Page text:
Ohio State marching band to stage prerecorded performances for football games
Ohio State’s marching band will not be at football games this fall, but it will conduct pre-recorded pregame and halftime routines.
The performances will be broadcast by the school on a livestream during games, including Saturday’s season opener against Nebraska.
Known among fans as The Best Damn Band in the Land, or TBDBITL, it performs on the field at Ohio Stadium prior to kickoff, launching into its iconic Script Ohio formation, and at halftime, carrying out various themed shows.
Marching bands, cheerleaders and mascots are prohibited from attending games this season across the Big Ten, which is limiting capacity due to the coronavirus pandemic. That also leaves Brutus Buckeye impacted.
Only about 1,600 people are expected to be in attendance at Ohio State home games this season, including players, coaches, officials, staff, media members and families of players and coaches.
The Buckeyes will have a maximum of 656 guests of the team, along with 400 for visitors.
On a Zoom call with reporters on Monday afternoon, athletic director Gene Smith said seating the band would be the highest priority for the school if it is permitted to add more people to the stands this fall. There are more than 200 band members, including a pair of drum majors.
Varying stadium capacity limits across the 11 states in the Big Ten's geographic footprint prompted the league to put in place a strict limit on attendance, according to Smith.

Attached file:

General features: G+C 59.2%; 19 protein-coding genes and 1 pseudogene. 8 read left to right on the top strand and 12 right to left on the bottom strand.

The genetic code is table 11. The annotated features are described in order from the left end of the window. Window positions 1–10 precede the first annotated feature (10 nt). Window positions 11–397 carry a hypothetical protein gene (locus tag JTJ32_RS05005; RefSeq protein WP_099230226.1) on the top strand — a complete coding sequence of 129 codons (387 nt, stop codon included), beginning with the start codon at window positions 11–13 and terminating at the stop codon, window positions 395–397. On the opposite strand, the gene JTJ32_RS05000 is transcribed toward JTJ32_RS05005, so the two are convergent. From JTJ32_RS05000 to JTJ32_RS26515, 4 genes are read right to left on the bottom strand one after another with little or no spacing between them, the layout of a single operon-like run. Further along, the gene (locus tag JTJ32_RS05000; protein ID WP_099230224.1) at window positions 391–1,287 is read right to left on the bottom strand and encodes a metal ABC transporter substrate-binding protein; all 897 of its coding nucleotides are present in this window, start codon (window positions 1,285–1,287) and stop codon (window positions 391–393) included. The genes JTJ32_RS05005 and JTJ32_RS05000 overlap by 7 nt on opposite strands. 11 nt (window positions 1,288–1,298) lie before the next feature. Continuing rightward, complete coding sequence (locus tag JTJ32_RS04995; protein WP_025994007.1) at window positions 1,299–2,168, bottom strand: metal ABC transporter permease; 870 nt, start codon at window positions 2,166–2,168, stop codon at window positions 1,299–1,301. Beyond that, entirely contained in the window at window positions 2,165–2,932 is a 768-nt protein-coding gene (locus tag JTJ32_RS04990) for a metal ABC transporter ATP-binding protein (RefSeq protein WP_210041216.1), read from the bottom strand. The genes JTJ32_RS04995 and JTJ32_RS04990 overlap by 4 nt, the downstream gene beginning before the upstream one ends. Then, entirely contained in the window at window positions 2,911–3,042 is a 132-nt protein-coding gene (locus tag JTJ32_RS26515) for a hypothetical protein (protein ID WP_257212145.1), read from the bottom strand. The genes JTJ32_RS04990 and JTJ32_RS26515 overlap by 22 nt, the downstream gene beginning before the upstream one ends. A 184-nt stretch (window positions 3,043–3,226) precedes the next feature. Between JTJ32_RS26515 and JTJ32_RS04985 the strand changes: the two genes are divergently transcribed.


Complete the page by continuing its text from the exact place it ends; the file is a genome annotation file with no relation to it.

"We just felt like we needed to be consistent and not have a crowd competitive advantage," Smith said.
To this point, allowing families of players and coaches has been the first priority for schools.
In an interview with The Dispatch last week, Smith admitted it will make for a surreal scene, with the stadium lacking its much of its usual pageantry in the pandemic-affected season.
"It's just going to be weird,” Smith said. “I don't know how else to describe it."
To make up for the absence of fans, the school has offered cardboard cutouts of fans that can be placed in the stadium.
Assistant athletic director of ticketing Brett Scarbrough said they had sold 4,300 cutouts as of Monday.
At the end of games, the team will still sing “Carmen Ohio.” In previous years, they have gathered in the south stadium end zone for a rendition in front of the band.